Considering the amount of devastating concert cancellations that have occurred in the last few months, the idea of live music feels like a luxury from a past life. However, this past Friday a handful of Mississippi State University students were able to safely attend a concert performed by The Michael Character hosted on the steps of Allen Hall.
James Ikeda is a musician from Quincy, Massachusetts who drove to Starkville for the performance. In the classroom, Ikeda teaches history to high school and community college students. On stage, Ikeda performs acoustic punk rock as the musical persona The Michael Character.
Ikeda has been touring since 2012. Three years after starting touring, he embarked on a unique musical journey which eventually led him to the steps of Allen Hall last Friday.
"I think around 2015 I realized I'd played in a number of states. I decided I wanted to play in all 50, and just arbitrarily decided I want to do it before I turn 30. So the last three or so years, I've been very aggressive about it, and every time I go anywhere, I try to make sure that I'm going to play at different places," Ikeda said.
Mississippi was the final state Ikeda had to play in before his thirtieth birthday on May 30th. Ikeda contacted a member of Starkville's local band Celery Teeth at the beginning of the semester in order to coordinate the concert. He explained under normal circumstances he would not have made the drive, but as his deadline was rapidly approaching, he and his partner Eleanor were willing to make the long trek to Starkville.
The small audience did not bother Ikeda, as his requirements for a concert are minimal.
"My rule is it has to be three people who are not my family. I have to be pre-announced, and it can't be an open mic," Ikeda said.
Joy Cariño graduated from MSU this month with a degree in English. Cariño is a member of Celery Teeth and was present at the concert. Cariño expressed concern when she realized the concert was not postponed, but her concerns were put to rest by the safety precautions taken by those present at the concert.
"I was kind of apprehensive personally because I was like, 'I don't know if I want to be a part of a concert.' But it was very small. There were only seven people in total, and everyone was standing very far away from each other. We talked, and we just hung out. And it was a really special time to just hear about where James and Eleanor are from and to talk about music," Cariño said.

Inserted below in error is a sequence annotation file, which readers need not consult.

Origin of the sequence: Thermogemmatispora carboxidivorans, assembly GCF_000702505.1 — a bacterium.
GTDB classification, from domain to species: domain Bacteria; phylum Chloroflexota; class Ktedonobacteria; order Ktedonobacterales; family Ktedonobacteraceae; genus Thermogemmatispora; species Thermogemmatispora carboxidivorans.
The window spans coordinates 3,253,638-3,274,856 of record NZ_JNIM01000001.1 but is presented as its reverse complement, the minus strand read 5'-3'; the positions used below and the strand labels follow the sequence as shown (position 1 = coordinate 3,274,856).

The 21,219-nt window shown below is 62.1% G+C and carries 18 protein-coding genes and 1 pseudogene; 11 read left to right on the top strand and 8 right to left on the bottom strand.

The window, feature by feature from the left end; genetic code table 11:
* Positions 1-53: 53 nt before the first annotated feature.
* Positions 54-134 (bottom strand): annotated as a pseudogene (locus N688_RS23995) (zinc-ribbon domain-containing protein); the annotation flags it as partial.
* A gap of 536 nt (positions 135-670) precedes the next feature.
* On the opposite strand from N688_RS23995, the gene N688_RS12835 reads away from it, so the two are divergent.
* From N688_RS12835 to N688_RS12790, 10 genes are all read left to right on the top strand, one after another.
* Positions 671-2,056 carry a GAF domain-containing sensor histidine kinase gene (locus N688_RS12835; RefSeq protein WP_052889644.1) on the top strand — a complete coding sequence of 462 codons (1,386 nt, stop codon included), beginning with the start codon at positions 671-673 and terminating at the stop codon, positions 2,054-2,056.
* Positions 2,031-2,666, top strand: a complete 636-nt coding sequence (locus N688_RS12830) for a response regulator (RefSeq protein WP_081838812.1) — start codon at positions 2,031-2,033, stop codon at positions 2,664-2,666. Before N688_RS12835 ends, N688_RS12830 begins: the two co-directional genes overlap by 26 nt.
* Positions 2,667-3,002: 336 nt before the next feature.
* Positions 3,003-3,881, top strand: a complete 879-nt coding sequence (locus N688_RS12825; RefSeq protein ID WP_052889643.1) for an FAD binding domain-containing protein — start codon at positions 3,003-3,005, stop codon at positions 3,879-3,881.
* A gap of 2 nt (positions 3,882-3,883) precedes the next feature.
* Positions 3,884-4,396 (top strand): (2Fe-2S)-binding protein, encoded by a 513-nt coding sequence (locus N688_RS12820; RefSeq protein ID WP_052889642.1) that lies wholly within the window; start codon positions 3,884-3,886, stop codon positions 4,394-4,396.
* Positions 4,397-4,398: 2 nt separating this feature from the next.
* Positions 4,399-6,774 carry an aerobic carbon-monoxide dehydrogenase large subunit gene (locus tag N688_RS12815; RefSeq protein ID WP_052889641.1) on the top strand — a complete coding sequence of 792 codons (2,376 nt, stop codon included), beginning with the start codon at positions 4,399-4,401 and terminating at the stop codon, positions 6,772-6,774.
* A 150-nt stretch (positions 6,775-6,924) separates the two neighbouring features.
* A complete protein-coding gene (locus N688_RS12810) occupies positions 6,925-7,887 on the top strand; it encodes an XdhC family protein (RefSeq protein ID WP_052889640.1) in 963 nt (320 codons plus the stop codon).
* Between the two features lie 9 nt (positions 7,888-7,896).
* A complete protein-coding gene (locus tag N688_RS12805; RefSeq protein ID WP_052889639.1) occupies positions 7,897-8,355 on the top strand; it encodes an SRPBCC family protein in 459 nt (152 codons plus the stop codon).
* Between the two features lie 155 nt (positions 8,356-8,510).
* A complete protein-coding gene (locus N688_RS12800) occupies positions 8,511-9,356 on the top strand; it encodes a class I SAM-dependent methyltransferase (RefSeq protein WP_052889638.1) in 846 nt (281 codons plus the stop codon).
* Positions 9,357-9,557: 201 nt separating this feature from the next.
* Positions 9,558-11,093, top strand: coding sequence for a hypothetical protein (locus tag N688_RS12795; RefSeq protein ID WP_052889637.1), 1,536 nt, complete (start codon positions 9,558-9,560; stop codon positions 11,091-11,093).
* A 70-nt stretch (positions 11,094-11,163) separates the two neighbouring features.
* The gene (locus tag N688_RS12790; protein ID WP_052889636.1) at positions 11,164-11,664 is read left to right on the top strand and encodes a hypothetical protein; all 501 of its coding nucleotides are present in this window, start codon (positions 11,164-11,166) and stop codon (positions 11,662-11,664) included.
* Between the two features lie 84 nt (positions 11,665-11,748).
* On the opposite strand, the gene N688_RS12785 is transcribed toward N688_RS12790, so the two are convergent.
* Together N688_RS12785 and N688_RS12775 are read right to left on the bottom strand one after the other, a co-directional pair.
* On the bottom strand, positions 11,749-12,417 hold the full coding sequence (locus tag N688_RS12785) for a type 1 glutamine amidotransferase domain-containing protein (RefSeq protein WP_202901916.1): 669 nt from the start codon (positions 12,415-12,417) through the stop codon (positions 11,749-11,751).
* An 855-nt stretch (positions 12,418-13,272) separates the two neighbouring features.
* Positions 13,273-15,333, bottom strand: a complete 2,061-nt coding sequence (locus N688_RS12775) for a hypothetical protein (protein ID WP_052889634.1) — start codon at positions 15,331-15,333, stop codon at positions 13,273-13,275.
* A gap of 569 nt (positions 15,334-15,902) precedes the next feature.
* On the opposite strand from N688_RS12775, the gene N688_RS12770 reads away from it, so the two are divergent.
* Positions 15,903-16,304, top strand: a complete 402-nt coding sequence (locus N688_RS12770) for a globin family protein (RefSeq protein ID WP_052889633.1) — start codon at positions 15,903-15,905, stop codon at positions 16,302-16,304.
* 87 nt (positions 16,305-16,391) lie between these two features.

Cariño enjoyed The Michael Character's performance and also enjoyed playing a few Celery Teeth songs with her fellow band member, Susie June Hunt.
"I think that I really enjoyed his music because he just writes whatever. One of my favorite ones that he did was a song about American imperialism, and that is just perfect right now," Cariño said.
Keegan Lindsey is a junior physics major at MSU who was also in attendance. Keegan is not a member of Celery Teeth but is friends with several of the band members.
Lindsey was grateful for the now-rare opportunity to engage in live music.
"I really appreciated the opportunity to support small artists," Lindsey said. "That is so important ... I think my favorite part was how genuine and whole the whole experience was."
Lindsey also thoroughly enjoyed The Michael Character's quirky performance, right down to the merchandise he passed out.
"Part of his merch are these toothbrushes, which he gave to us. I thought that was really unique and neat," Lindsey said.
Ikeda explained that for him, performing is more about connecting with people than merely gaining a large following. He noted music is especially relevant for gaining perspective and understanding during times of crisis.
"I think what art, what music does for me very often, is it provides new lenses for how to look back to what I already know and apply it to something new. I think one of the things that these moments call for is a lot of imagination," Ikeda said.
Ikeda also stated what he hopes his own music does for others. He desires to offer people context and encourage them to come up with their own ideas, rather than forcing his own upon them.
"I think, ultimately, you produce this thing, and you share it. And then people take it, and they use it for whatever they need it for. I like the idea that you don't need to have solutions for other people," Ikeda said.
For a few hours, a sense of normalcy was restored for the seven people in attendance, as they enjoyed live music and watched Ikeda finally accomplish his goal. For everyone else, this event provides a hopeful sentiment that although Starkville is a very different place than it was earlier in the semester, surprising things are still happening on the Drill Field.